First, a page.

Mohorovičić discontinuity

or Mo·ho

[ moh-haw-roh-vuh-chich, -hoh- or moh-hoh ]
/ ˌmoʊ hɔˈroʊ və tʃɪtʃ, -hoʊ- or ˈmoʊ hoʊ /

noun Geology.

the discontinuity between the crust and the mantle of the earth, occurring at depths that average about 22 miles (35 km) beneath the continents and about 6 miles (10 km) beneath the ocean floor.

Origin of Mohorovičić discontinuity

1935–40; named after Andrija Mohorovičić (1857–1936), Croatian geophysicist, who discovered it
Dictionary.com Unabridged Based on the Random House Unabridged Dictionary, © Random House, Inc. 2019

Examples from the Web for moho

  • The very old natives say they remember the bird and call it "Moho."

    Extinct Birds|Walter Rothschild
  • Moho saw her still swimming and sent another wind servant, Makani-kona, the south wind, to drive her again out in the ocean.

    Legends of Gods and Ghosts (Hawaiian Mythology)|W. D. (William Drake) Westervelt
  • Dr. Sclater justly proposed a new generic term for the "Entomyza" or "Moho" angustipluma of former authors.

    Extinct Birds|Walter Rothschild

British Dictionary definitions for moho (1 of 2)

Moho

/ (ˈməʊhəʊ) /

noun

British Dictionary definitions for moho (2 of 2)

Mohorovičić discontinuity

/ (ˌməʊhəˈrəʊvɪtʃɪtʃ) /

noun

the boundary between the earth's crust and mantle, across which there is a sudden change in the velocity of seismic wavesOften shortened to: Moho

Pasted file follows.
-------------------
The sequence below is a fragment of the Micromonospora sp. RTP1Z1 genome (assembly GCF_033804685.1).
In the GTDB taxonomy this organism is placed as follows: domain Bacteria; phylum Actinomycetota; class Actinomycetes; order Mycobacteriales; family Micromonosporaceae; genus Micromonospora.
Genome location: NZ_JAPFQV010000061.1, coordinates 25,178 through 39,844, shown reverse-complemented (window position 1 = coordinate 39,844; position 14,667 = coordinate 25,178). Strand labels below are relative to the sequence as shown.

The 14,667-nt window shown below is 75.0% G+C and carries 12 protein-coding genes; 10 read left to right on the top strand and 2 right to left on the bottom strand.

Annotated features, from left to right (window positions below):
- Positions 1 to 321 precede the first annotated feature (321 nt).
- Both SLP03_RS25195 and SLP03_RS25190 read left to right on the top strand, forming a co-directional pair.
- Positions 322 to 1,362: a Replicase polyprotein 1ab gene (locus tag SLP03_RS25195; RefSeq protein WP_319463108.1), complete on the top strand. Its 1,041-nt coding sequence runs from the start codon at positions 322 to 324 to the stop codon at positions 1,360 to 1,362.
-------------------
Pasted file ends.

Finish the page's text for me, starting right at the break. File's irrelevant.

Word Origin for Mohorovičić discontinuity

C20: named after Andrija Mohorovičić (1857–1936), Croatian geologist
Collins English Dictionary - Complete & Unabridged 2012 Digital Edition © William Collins Sons & Co. Ltd. 1979, 1986 © HarperCollins Publishers 1998, 2000, 2003, 2005, 2006, 2007, 2009, 2012

Science definitions for moho (1 of 2)

Moho

[ mōhō′ ]

The Mohorovičić discontinuity.

Science definitions for moho (2 of 2)

Mohorovičić discontinuity

[ mō′hə-rōvə-chĭch ]

The boundary between the Earth's crust and mantle, located at an average depth of 8 km (5 mi) under the oceans and 32 km (20 mi) under the continents. The velocity of seismic primary waves across this boundary changes abruptly from 6.7 to 7.2 km (4.1 to 4.5 mi) per second in the lower crust to 7.6 to 8.6 km (4.7 to 5.3 mi) per second in the upper mantle. The boundary is estimated to be between 0.2 and 3 km (0.1 and 1.9 mi) thick and is believed to coincide with a change in rock type from basalts (above) to peridotites and dunites (below). It is named after its discoverer, Croatian seismologist Andrija Mohorovičić (1857-1936).
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